It's easy to see how practicing yoga, with its emphasis on flexibility and balance, could be beneficial to any goaltender. But Carey Price of the Montreal Canadiens planned to take it to another level this season by going barefoot.
Just like yoga students often are encouraged to spread their toes for better balance and a better foundation when doing poses, Price believed that taking off his socks in his skates did the same on the ice.
"I felt like I could grip the soles of my skates better with my toes," Price said after a sockless goalie session in August. "Especially when I am just standing there, I can really grip and really hold onto those things."
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Unfortunately for Price, the realities of being in skates as often and as long as he is ended the barefoot experiment by the time he helped Team Canada win the 2016 World Cup of Hockey in September. Lace bite forced Price to put socks back on, but as he pointed out a new type of material in the tongue of a new pair of skates in the Canadiens locker room recently, he seemed hopeful of trying again.
"I liked it better without socks," he said. "So we'll see. I might go back."
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Barefoot or not, Price is one of many NHL goaltenders who has embraced the benefits of yoga. He added it to his offseason routine a couple of years ago and said he practices as often as he can early each summer with a trainer near his offseason home in Kelowna, British Columbia, ramps up to daily sessions in August, and maintains a short morning routine during the season that is designed specifically to lengthen his hamstrings and back.
"Yoga makes sense for goalies," Price said. "I heard of a few goalies doing it, and as you get older and wiser, you have to change how you prepare, you have to do a little extra to maintain."
Yoga is not an everyday staple for all goalies, but some of the best have talked about its benefits. Tim Thomas credited yoga for helping him win the Vezina Trophy in 2008-09 with the Boston Bruins despite a hip injury that eventually was repaired surgically. Former NHL goaltender Ray Emery said he used yoga and Pilates during his recovery from a career-threatening hip injury. And Henrik Lundqvist of the New York Rangers has talked about using yoga early in his NHL career, saying it helped for flexibility and being able to relax.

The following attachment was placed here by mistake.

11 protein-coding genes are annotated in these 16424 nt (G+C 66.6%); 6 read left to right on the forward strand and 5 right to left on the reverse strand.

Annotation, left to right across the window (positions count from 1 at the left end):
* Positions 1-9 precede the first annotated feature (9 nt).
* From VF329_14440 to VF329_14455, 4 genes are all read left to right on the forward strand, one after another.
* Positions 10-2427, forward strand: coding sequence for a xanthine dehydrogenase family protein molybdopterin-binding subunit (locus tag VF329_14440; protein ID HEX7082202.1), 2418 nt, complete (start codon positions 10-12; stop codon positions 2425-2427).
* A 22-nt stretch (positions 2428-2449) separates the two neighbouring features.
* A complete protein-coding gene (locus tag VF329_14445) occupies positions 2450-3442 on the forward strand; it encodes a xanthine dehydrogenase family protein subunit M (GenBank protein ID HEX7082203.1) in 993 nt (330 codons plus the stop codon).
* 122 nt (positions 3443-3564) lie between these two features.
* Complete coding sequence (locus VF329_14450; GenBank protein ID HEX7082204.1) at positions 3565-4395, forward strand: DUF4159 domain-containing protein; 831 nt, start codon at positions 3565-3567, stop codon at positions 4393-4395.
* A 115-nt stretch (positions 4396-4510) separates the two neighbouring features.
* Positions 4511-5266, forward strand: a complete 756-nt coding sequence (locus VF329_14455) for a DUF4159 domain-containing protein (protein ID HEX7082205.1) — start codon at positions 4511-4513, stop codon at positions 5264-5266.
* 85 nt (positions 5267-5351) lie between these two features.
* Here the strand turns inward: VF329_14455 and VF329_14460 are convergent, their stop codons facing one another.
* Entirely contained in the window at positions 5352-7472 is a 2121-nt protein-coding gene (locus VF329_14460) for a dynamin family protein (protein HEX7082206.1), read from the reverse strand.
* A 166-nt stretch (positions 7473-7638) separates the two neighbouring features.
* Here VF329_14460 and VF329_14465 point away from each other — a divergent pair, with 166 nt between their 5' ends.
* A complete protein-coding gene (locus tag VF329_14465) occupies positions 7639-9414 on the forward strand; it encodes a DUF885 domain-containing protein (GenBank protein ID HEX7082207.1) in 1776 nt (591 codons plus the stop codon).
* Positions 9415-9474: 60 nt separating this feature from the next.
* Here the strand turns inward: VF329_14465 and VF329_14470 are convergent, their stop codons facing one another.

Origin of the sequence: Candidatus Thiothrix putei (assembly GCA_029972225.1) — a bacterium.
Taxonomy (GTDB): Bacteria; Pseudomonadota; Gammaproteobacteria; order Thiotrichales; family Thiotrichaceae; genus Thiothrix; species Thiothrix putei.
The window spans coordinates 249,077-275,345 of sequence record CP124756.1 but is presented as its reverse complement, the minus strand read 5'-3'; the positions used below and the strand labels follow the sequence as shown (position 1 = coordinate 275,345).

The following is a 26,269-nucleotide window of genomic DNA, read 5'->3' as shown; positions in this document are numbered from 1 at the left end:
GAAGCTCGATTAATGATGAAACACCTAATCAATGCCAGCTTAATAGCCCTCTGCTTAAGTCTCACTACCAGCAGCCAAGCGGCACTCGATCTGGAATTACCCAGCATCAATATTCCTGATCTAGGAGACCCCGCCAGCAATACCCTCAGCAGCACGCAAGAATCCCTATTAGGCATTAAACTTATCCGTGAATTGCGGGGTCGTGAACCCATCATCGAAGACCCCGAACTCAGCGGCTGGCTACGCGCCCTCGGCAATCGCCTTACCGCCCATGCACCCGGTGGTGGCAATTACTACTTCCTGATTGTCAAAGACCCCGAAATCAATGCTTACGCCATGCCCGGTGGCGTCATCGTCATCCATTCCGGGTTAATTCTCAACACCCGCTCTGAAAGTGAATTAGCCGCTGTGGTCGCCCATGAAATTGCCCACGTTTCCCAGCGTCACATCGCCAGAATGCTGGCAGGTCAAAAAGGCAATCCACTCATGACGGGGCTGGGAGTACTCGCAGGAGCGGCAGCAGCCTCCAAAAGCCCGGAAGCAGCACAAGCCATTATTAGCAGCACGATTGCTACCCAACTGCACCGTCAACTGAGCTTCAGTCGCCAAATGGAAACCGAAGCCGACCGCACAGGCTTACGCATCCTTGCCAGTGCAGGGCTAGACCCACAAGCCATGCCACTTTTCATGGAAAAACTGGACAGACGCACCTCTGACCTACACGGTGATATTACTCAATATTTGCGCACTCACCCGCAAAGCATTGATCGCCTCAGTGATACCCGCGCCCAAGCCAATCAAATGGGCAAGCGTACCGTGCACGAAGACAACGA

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Vancouver Canucks goalie Ryan Miller said he practices yoga each summer to help his posture recover from position-specific work during the season, so as he said, he can "look like a human being again."
"In the real world, I don't want my shoulders to be rotated in like a goaltending stance or I'll have neck problems," he said. "The foundational movements in yoga work through the range of motion you spend the entire season limiting."
Miller said during the season he has seen the links between yoga and daily workouts increase.
"The vast majority of the stuff I do in the weight room is so closely related now," he said. "You are adding weight to some things, doing body weight for others, core control for some, but it's become more blended. The workouts have become more functional over the years. Before they were, 'Add mass, get strong.' But now it's more about core, posture and tailoring your body to what you are going to be using it for rather than just, 'How much can I squat? How much can I bench?' Now you need core control for everything, you need oxygen for everything."
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The benefits of linking breathing to movement in yoga also can benefit goalies.
When New Jersey Devils goaltender Keith Kinkaid was asked about playing what he described as a "calmer, less chaotic" style this season, he talked about breathing techniques rather than goaltending tactics, and identified breathing as a key to staying patient on shooters.
"Focusing on the breaths to get that heart rate down," he said. "Before you go out there, in between whistles or when someone is coming down on you, just breathe out deep so your heart rate is not pumping. … It's kind of hard to explain but breathing techniques and calming your heart rate so you are a lot calmer with your reactions, if that makes sense."
It did to Miller, and so did Price's theory about feeling the toes in the skates. He may not go barefoot, but it's why Miller asked for a wider foot bed in his custom-made skates.
"As a goalie, as you lean forward your feet kind of spread out," Miller said. "And if my toes spread and are not cramped I can really dig in with my toes, really lock in and use my toes to change direction."